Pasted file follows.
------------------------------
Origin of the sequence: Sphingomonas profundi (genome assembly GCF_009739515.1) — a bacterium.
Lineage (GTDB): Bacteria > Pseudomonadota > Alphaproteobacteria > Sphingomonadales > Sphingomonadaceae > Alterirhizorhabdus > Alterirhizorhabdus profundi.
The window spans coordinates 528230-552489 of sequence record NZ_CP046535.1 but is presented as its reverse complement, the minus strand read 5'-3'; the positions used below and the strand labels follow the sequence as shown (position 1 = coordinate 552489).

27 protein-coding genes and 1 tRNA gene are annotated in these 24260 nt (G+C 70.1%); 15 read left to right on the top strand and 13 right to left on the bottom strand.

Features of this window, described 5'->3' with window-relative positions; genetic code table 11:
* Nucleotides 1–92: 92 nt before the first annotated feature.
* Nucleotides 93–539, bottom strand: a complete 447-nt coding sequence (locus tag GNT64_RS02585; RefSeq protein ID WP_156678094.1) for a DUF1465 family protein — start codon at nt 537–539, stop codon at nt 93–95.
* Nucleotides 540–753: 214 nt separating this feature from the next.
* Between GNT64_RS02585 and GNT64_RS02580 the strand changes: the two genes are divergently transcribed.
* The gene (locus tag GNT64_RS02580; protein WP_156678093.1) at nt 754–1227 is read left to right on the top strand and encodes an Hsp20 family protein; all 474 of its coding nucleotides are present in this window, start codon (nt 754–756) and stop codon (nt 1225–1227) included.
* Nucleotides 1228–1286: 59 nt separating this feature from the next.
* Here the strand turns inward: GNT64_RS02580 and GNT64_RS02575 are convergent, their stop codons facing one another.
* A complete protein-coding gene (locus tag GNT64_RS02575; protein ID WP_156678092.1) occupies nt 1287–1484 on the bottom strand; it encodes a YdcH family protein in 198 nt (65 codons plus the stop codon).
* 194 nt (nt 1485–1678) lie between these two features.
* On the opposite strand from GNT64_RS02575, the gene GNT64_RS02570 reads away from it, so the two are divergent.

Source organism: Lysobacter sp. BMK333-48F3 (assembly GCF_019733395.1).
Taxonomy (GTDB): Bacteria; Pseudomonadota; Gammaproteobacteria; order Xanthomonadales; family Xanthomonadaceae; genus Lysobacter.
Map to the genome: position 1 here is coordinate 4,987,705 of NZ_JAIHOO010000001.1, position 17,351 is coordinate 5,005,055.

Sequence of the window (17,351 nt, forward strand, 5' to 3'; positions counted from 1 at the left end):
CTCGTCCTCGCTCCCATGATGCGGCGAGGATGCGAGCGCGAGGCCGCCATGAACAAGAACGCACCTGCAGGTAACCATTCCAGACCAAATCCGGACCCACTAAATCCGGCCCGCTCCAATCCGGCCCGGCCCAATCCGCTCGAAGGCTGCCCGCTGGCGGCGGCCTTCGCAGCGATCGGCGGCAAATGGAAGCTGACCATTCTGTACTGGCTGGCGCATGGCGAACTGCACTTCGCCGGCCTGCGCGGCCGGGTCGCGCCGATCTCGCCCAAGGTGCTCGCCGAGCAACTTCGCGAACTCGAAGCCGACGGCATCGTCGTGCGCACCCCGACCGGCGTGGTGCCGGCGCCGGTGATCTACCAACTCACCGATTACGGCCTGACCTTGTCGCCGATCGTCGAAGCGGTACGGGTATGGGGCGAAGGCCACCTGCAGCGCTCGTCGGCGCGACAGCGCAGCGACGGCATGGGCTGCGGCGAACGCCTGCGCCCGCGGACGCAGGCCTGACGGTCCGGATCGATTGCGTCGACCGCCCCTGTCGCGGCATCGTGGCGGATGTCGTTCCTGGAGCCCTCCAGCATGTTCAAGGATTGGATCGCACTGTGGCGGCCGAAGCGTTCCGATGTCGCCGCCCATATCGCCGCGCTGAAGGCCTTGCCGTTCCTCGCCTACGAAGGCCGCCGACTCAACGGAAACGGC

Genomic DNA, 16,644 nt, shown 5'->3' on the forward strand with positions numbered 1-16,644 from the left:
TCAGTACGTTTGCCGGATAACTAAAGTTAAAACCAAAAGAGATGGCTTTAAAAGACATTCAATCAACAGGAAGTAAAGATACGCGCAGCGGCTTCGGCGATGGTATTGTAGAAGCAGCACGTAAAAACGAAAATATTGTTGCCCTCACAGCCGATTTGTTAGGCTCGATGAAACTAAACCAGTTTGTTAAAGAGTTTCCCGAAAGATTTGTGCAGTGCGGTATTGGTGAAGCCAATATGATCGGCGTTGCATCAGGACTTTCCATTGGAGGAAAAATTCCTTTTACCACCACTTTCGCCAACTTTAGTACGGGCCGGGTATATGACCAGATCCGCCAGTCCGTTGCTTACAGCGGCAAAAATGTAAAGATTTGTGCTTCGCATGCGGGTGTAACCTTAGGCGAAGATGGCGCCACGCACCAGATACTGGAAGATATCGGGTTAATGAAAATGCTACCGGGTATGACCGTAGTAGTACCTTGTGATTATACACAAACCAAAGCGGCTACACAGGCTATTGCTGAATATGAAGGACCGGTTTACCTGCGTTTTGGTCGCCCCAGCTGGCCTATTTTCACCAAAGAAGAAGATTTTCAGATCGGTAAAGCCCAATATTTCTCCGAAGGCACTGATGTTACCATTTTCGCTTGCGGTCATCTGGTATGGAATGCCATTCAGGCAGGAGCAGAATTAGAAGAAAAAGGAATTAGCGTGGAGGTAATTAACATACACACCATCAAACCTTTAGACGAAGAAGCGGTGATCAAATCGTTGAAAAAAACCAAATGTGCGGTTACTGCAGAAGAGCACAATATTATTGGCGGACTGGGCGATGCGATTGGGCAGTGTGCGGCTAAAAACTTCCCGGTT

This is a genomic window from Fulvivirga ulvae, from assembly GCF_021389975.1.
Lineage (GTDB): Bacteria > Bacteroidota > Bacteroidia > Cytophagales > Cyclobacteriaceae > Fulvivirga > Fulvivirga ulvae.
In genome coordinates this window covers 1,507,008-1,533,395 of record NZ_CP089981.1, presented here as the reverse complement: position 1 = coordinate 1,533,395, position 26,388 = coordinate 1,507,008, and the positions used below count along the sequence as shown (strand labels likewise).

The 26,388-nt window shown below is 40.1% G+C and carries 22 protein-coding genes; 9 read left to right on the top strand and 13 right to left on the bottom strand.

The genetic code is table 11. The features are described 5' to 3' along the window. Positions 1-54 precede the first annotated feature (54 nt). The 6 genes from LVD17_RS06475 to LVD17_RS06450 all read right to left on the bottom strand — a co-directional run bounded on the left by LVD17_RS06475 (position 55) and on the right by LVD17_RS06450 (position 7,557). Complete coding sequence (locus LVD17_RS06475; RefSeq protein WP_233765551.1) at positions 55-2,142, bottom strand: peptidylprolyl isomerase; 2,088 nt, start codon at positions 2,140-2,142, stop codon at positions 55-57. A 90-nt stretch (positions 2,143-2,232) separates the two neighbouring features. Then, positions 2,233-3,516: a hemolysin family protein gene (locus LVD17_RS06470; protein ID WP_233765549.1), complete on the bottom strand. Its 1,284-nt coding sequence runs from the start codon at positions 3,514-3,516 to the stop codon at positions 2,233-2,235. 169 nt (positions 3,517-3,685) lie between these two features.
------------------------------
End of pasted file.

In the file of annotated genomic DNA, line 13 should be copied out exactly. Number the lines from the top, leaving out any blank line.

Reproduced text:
* A complete protein-coding gene (locus tag GNT64_RS02575; protein ID WP_156678092.1) occupies nt 1287–1484 on the bottom strand; it encodes a YdcH family protein in 198 nt (65 codons plus the stop codon).